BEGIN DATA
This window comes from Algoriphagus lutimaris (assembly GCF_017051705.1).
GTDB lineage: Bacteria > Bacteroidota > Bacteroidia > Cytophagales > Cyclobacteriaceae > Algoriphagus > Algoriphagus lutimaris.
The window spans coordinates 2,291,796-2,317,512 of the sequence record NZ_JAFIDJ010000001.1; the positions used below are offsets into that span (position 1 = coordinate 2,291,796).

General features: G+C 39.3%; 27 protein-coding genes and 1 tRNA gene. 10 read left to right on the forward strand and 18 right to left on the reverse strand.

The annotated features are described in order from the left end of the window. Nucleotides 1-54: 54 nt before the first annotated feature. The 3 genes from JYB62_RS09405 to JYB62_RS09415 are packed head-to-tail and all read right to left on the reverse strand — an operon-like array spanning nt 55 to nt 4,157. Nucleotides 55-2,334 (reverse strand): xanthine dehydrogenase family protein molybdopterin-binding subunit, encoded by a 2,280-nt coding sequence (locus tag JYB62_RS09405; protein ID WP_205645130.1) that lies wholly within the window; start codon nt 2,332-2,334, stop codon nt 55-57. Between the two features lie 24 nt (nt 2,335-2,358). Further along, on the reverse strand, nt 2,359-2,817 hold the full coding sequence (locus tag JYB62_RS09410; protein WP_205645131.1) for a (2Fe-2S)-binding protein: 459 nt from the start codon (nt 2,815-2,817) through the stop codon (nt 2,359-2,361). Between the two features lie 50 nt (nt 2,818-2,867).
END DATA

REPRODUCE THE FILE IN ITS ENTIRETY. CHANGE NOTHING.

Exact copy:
This window comes from Algoriphagus lutimaris (assembly GCF_017051705.1).
GTDB lineage: Bacteria > Bacteroidota > Bacteroidia > Cytophagales > Cyclobacteriaceae > Algoriphagus > Algoriphagus lutimaris.
The window spans coordinates 2,291,796-2,317,512 of the sequence record NZ_JAFIDJ010000001.1; the positions used below are offsets into that span (position 1 = coordinate 2,291,796).

General features: G+C 39.3%; 27 protein-coding genes and 1 tRNA gene. 10 read left to right on the forward strand and 18 right to left on the reverse strand.

The annotated features are described in order from the left end of the window. Nucleotides 1-54: 54 nt before the first annotated feature. The 3 genes from JYB62_RS09405 to JYB62_RS09415 are packed head-to-tail and all read right to left on the reverse strand — an operon-like array spanning nt 55 to nt 4,157. Nucleotides 55-2,334 (reverse strand): xanthine dehydrogenase family protein molybdopterin-binding subunit, encoded by a 2,280-nt coding sequence (locus tag JYB62_RS09405; protein ID WP_205645130.1) that lies wholly within the window; start codon nt 2,332-2,334, stop codon nt 55-57. Between the two features lie 24 nt (nt 2,335-2,358). Further along, on the reverse strand, nt 2,359-2,817 hold the full coding sequence (locus tag JYB62_RS09410; protein WP_205645131.1) for a (2Fe-2S)-binding protein: 459 nt from the start codon (nt 2,815-2,817) through the stop codon (nt 2,359-2,361). Between the two features lie 50 nt (nt 2,818-2,867).